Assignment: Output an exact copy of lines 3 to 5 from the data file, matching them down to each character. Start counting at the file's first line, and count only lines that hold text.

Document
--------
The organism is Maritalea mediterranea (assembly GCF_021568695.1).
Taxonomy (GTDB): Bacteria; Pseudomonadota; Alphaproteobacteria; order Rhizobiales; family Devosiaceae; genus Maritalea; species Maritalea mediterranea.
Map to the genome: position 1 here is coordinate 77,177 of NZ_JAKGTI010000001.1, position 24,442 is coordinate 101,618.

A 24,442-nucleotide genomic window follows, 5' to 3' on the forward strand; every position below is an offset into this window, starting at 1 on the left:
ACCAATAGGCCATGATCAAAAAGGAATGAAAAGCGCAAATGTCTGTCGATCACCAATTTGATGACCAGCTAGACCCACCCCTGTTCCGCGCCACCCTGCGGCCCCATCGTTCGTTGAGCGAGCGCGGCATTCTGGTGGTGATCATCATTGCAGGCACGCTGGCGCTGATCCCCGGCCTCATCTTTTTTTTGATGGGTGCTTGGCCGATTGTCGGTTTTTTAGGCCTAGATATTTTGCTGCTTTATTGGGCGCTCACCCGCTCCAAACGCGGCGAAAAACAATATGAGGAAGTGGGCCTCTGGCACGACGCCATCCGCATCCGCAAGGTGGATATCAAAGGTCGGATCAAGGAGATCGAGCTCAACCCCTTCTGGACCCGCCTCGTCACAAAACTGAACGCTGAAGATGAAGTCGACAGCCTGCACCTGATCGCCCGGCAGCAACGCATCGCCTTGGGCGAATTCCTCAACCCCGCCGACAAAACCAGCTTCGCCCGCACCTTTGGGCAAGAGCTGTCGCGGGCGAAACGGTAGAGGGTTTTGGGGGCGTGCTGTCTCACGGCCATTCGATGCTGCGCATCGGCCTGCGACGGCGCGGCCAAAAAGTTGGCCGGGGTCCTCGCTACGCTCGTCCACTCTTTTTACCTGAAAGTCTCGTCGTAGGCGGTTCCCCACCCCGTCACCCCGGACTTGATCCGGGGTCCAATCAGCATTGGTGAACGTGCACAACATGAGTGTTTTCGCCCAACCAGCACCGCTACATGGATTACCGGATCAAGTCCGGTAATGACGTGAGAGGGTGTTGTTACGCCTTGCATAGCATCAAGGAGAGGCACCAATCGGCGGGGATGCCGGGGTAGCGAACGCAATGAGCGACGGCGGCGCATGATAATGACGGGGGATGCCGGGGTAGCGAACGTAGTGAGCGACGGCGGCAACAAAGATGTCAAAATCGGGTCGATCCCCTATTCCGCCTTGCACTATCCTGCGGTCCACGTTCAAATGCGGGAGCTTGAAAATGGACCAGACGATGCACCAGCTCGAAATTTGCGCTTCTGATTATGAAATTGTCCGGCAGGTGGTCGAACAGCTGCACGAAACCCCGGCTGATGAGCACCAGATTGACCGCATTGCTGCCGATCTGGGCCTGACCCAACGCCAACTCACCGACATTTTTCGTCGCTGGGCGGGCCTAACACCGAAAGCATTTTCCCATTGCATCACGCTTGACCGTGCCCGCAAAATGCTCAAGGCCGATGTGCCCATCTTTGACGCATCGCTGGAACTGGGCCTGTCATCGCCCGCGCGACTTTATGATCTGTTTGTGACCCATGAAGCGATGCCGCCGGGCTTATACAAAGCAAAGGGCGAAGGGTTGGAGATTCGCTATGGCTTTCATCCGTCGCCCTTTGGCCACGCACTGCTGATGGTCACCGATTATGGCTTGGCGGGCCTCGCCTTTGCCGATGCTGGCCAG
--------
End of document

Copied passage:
Map to the genome: position 1 here is coordinate 77,177 of NZ_JAKGTI010000001.1, position 24,442 is coordinate 101,618.

A 24,442-nucleotide genomic window follows, 5' to 3' on the forward strand; every position below is an offset into this window, starting at 1 on the left:
ACCAATAGGCCATGATCAAAAAGGAATGAAAAGCGCAAATGTCTGTCGATCACCAATTTGATGACCAGCTAGACCCACCCCTGTTCCGCGCCACCCTGCGGCCCCATCGTTCGTTGAGCGAGCGCGGCATTCTGGTGGTGATCATCATTGCAGGCACGCTGGCGCTGATCCCCGGCCTCATCTTTTTTTTGATGGGTGCTTGGCCGATTGTCGGTTTTTTAGGCCTAGATATTTTGCTGCTTTATTGGGCGCTCACCCGCTCCAAACGCGGCGAAAAACAATATGAGGAAGTGGGCCTCTGGCACGACGCCATCCGCATCCGCAAGGTGGATATCAAAGGTCGGATCAAGGAGATCGAGCTCAACCCCTTCTGGACCCGCCTCGTCACAAAACTGAACGCTGAAGATGAAGTCGACAGCCTGCACCTGATCGCCCGGCAGCAACGCATCGCCTTGGGCGAATTCCTCAACCCCGCCGACAAAACCAGCTTCGCCCGCACCTTTGGGCAAGAGCTGTCGCGGGCGAAACGGTAGAGGGTTTTGGGGGCGTGCTGTCTCACGGCCATTCGATGCTGCGCATCGGCCTGCGACGGCGCGGCCAAAAAGTTGGCCGGGGTCCTCGCTACGCTCGTCCACTCTTTTTACCTGAAAGTCTCGTCGTAGGCGGTTCCCCACCCCGTCACCCCGGACTTGATCCGGGGTCCAATCAGCATTGGTGAACGTGCACAACATGAGTGTTTTCGCCCAACCAGCACCGCTACATGGATTACCGGATCAAGTCCGGTAATGACGTGAGAGGGTGTTGTTACGCCTTGCATAGCATCAAGGAGAGGCACCAATCGGCGGGGATGCCGGGGTAGCGAACGCAATGAGCGACGGCGGCGCATGATAATGACGGGGGATGCCGGGGTAGCGAACGTAGTGAGCGACGGCGGCAACAAAGATGTCAAAATCGGGTCGATCCCCTATTCCGCCTTGCACTATCCTGCGGTCCACGTTCAAATGCGGGAGCTTGAAAATGGACCAGACGATGCACCAGCTCGAAATTTGCGCTTCTGATTATGAAATTGTCCGGCAGGTGGTCGAACAGCTGCACGAAACCCCGGCTGATGAGCACCAGATTGACCGCATTGCTGCCGATCTGGGCCTGACCCAACGCCAACTCACCGACATTTTTCGTCGCTGGGCGGGCCTAACACCGAAAGCATTTTCCCATTGCATCACGCTTGACCGTGCCCGCAAAATGCTCAAGGCCGATGTGCCCATCTTTGACGCATCGCTGGAACTGGGCCTGTCATCGCCCGCGCGACTTTATGATCTGTTTGTGACCCATGAAGCGATGCCGCCGGGCTTATACAAAGCAAAGGGCGAAGGGTTGGAGATTCGCTATGGCTTTCATCCGTCGCCCTTTGGCCACGCACTGCTGATGGTCACCGATTATGGCTTGGCGGGCCTCGCCTTTGCCGATGCTGGCCAG